Dead in the water? SATA Express

The talk of next-gen SSDs really began with the announcement and launch of Intel's Z97 chipset, which brought along support for SATA Express and M.2 connectivity. These were standardised in the SATA 3.2 specification, which confirmed the move towards PCI-E as the interface of choice for next-gen storage for consumers.

Making Sense of Next-Gen SSDs Making Sense of Next-Gen SSDs - SATA Express
Click to enlarge - The two connectors just left of the USB 3.0 header are SATA Express connectors

The SATA Express host-side connector is rather long, using two standard SATA ports and an extra plug that exposes a pure connection to two PCI-E lanes, and, just like with SATA, a cable is required to connect a device to the motherboard. On the device side, however, the SATA Express connection looks like it does on today's SATA SSDs, although the cable has its own power input and plugs into both the power and data portions of the device's connector together.

Making Sense of Next-Gen SSDs Making Sense of Next-Gen SSDs - SATA Express
Click to enlarge

Both SATA ports on the host-side connector are backwards compatible with standard SATA devices, but a single SATA Express device will occupy both of these ports and render them unusable. The PCI-E connection can be routed to Gen 2.0 lanes (max bandwidth 10Gbps) or Gen 3.0 lanes (up to 16Gbps). The connection became commonplace on Z97 and X99 motherboards, typically using the PCH's PCI-E 2.0 lanes rather than stealing bandwidth from the CPU's PCI-E 3.0 lanes, which are nearly always routed to the standard expansion slots for graphics cards. However, the Z170 chipset upgraded its PCI-E lanes to Gen 3.0, so SATA Expres connectors here support up to 16Gbps of bandwidth.

Making Sense of Next-Gen SSDs Making Sense of Next-Gen SSDs - SATA Express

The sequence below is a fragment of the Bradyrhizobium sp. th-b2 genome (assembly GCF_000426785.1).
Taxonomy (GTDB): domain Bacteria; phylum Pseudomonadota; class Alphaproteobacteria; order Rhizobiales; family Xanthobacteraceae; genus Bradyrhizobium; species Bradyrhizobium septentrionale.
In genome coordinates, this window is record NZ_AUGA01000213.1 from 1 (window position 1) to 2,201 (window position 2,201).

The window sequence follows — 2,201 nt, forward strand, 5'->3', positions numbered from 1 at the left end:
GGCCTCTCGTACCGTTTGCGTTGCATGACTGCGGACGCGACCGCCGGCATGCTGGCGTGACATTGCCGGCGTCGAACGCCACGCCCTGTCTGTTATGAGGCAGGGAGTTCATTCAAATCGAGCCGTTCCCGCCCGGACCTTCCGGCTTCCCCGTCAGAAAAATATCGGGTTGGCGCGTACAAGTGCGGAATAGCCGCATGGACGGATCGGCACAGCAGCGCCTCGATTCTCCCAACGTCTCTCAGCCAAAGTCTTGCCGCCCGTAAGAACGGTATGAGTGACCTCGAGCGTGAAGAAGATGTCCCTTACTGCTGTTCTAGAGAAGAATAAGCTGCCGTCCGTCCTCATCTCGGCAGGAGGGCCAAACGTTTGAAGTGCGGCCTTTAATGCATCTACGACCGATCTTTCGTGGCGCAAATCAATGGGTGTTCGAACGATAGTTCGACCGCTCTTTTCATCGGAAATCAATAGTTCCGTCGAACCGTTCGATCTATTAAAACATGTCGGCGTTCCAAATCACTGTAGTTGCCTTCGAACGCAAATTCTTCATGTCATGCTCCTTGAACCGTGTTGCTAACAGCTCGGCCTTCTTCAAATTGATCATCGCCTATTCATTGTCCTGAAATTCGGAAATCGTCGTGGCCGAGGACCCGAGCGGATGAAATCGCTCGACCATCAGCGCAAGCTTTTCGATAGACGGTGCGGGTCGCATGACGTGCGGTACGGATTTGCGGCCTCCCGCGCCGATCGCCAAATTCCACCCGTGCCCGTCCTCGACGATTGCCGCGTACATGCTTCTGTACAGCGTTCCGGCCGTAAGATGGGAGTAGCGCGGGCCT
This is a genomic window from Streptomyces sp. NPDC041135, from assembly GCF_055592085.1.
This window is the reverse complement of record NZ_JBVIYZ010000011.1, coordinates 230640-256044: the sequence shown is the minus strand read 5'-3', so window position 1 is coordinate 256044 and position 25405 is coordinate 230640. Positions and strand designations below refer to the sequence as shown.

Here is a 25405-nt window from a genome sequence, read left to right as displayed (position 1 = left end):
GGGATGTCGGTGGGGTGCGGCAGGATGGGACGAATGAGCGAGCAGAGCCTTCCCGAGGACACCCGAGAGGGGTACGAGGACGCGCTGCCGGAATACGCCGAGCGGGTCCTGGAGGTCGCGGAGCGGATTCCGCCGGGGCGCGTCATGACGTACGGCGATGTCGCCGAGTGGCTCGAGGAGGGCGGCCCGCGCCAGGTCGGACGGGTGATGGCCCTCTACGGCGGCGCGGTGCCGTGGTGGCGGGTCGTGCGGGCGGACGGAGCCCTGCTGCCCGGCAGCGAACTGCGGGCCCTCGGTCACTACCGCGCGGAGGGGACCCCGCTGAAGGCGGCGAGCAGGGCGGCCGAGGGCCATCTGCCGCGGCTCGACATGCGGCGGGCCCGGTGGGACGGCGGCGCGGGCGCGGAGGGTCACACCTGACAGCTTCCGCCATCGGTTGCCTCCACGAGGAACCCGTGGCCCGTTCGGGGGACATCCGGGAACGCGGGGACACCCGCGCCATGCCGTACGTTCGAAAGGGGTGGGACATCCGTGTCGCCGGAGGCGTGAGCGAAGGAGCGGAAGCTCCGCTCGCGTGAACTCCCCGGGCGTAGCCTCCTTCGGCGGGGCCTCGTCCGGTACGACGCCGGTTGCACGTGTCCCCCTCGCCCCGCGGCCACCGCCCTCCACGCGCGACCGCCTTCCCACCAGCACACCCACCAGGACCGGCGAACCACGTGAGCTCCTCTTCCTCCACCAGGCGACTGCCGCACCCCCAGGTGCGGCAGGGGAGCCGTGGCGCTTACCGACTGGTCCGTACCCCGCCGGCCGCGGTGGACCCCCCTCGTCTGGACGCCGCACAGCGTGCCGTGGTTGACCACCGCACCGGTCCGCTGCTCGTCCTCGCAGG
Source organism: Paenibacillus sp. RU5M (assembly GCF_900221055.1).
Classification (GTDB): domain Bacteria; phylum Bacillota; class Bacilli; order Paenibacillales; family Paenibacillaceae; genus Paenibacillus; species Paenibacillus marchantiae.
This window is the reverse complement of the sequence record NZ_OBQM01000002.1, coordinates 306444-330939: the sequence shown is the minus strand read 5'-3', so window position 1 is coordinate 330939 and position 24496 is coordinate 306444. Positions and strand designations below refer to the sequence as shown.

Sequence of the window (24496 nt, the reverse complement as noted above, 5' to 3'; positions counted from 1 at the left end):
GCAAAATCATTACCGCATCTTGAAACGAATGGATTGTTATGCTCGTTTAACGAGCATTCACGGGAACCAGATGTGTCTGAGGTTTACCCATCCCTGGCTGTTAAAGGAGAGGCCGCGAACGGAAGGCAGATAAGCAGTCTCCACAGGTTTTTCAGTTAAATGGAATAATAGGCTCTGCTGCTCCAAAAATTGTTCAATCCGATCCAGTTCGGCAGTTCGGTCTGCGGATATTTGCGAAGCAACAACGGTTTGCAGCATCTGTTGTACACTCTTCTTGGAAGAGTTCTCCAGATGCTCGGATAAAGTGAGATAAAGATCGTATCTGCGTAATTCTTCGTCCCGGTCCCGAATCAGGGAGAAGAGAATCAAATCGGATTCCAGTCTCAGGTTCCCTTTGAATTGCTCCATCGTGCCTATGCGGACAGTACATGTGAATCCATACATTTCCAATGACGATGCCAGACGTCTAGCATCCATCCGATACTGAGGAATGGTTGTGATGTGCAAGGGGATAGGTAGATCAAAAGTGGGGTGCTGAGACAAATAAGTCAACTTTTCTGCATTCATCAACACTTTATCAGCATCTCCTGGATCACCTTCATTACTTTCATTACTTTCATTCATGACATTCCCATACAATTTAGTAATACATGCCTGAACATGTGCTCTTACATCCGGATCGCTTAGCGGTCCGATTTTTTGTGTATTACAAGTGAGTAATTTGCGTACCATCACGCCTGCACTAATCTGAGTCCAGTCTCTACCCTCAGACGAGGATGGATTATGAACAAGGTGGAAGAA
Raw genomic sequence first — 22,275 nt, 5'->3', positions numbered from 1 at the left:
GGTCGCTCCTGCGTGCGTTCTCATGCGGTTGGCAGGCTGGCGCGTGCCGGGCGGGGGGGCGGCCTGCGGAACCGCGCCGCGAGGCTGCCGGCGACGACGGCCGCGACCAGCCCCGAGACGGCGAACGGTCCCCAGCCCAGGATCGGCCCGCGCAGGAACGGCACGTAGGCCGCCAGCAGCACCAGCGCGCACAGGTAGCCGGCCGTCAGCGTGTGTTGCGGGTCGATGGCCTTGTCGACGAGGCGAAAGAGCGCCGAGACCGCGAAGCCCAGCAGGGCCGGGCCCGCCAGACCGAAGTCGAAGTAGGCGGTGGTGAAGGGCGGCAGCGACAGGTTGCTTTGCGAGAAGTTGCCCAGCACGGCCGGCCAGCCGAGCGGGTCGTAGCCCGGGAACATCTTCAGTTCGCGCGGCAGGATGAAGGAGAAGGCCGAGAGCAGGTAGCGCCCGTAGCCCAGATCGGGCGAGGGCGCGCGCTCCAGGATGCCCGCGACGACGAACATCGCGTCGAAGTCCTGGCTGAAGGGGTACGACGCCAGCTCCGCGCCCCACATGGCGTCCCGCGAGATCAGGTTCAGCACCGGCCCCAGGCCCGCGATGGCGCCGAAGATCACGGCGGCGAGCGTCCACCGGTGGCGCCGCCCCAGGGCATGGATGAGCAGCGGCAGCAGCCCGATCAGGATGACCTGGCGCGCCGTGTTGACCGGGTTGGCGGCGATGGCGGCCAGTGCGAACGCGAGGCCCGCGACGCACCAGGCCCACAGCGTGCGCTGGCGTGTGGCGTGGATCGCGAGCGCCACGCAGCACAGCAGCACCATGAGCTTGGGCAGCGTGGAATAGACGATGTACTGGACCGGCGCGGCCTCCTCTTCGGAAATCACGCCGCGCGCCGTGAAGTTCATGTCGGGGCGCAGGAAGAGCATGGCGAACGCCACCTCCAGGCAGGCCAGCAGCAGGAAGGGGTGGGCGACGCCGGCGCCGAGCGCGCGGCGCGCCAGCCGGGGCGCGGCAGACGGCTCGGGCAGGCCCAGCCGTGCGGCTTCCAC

Click to enlarge

While the inclusion of SATA Express on a motherboard generally came to be seen as a good thing, as time went on and devices failed to appear it became apparent that the standard was dying before it had even gotten off the ground. While there was a demo SSD produced by Asus and a few accessories that utilise it (such as the ASRock USB 3.1 front panel adaptor), no major SSD manufacturers have thus far shown any interest in it, and its decline was all but confirmed by the release of Intel's SSD 750 Series, which has a 2.5in SKU that uses a PCI-E 3.0 x4 interface then known as SFF-8639 and now as U.2 (more on this soon). It quickly became clear that the two lane limit of SATA Express would not be sufficient in the long-term for the next generation of SSDs.

Making Sense of Next-Gen SSDs Making Sense of Next-Gen SSDs - SATA Express Making Sense of Next-Gen SSDs Making Sense of Next-Gen SSDs - SATA Express
Click to enlarge - The Hyper Express was a demo SATA Express product by Asus

Thankfully, the backwards compatibility of the two SATA ports you get with a SATA Express connector meant that space on the motherboards which supported it hadn't been wasted. However, for anyone wondering what they can do with their SATA Express port the answer is very little. It's possible this will change though we haven't heard anything to suggest that's the case.
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